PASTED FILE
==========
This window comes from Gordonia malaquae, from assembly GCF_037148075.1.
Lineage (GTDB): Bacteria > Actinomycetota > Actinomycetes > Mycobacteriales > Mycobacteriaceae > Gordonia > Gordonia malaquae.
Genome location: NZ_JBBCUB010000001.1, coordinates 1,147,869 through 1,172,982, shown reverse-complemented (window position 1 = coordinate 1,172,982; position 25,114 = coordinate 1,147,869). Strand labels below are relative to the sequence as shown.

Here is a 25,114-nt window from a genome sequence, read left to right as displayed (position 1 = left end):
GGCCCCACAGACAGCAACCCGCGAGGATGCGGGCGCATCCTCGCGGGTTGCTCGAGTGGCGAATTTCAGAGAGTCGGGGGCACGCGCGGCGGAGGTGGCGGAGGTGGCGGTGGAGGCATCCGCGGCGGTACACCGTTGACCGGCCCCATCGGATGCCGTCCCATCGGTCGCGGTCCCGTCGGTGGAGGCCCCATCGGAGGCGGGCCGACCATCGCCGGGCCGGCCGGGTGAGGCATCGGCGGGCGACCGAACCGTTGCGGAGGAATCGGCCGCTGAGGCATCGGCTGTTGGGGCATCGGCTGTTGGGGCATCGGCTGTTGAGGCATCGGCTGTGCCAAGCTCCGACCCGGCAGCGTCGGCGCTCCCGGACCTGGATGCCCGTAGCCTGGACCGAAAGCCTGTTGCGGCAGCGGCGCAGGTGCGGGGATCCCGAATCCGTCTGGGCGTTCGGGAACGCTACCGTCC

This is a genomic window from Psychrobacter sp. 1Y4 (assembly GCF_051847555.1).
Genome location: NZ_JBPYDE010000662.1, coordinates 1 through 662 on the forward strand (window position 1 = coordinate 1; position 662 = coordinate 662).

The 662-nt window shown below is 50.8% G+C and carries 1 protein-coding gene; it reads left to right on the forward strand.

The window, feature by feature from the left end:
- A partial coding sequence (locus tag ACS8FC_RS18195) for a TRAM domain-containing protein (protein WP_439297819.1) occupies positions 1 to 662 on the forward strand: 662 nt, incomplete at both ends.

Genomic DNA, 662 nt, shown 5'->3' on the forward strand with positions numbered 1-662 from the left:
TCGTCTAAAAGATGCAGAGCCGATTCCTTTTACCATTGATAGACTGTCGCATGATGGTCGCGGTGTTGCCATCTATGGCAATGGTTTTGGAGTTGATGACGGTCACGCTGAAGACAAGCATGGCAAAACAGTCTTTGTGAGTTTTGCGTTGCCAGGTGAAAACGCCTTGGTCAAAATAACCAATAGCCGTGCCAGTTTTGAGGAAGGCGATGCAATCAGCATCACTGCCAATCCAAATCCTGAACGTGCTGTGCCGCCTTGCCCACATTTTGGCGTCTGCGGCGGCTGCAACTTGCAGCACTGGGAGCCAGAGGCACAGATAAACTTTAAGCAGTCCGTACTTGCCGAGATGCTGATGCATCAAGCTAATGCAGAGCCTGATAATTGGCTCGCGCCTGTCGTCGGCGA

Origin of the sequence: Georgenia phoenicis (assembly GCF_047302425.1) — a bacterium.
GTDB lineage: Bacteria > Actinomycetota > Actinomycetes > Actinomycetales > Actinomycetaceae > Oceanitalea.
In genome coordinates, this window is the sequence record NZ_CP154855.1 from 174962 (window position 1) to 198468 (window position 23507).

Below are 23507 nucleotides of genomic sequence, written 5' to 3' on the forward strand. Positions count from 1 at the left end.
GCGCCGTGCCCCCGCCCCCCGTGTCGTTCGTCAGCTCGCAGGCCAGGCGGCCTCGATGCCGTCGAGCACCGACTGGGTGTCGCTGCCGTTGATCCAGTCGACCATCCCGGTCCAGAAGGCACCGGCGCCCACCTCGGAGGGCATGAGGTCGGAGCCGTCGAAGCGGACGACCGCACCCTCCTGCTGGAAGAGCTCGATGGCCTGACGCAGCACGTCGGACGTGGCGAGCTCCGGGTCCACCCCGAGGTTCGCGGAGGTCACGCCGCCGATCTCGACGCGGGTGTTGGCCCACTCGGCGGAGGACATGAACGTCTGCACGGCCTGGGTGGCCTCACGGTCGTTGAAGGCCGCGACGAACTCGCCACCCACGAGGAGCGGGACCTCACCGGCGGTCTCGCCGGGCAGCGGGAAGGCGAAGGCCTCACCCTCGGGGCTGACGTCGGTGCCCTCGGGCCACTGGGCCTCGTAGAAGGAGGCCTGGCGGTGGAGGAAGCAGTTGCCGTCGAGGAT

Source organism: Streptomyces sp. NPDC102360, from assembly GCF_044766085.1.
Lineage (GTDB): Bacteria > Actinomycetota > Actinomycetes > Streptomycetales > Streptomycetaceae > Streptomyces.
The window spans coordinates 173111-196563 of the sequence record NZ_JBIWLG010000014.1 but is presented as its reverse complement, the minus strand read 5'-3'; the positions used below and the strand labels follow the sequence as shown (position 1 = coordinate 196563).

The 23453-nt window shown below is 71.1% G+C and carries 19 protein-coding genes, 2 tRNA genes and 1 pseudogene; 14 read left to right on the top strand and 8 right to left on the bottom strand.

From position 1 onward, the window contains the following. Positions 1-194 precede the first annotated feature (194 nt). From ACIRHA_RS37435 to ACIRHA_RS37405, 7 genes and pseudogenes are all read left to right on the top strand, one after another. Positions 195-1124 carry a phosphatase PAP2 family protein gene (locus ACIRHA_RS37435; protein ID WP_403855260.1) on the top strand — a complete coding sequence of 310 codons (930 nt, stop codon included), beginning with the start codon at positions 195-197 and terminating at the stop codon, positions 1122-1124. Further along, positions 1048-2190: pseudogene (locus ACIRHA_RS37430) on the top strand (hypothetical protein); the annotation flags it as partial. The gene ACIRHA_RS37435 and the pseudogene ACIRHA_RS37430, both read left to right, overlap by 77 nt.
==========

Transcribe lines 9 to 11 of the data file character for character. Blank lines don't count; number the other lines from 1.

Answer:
The window, feature by feature from the left end:
- A partial coding sequence (locus tag ACS8FC_RS18195) for a TRAM domain-containing protein (protein WP_439297819.1) occupies positions 1 to 662 on the forward strand: 662 nt, incomplete at both ends.

Genomic DNA, 662 nt, shown 5'->3' on the forward strand with positions numbered 1-662 from the left: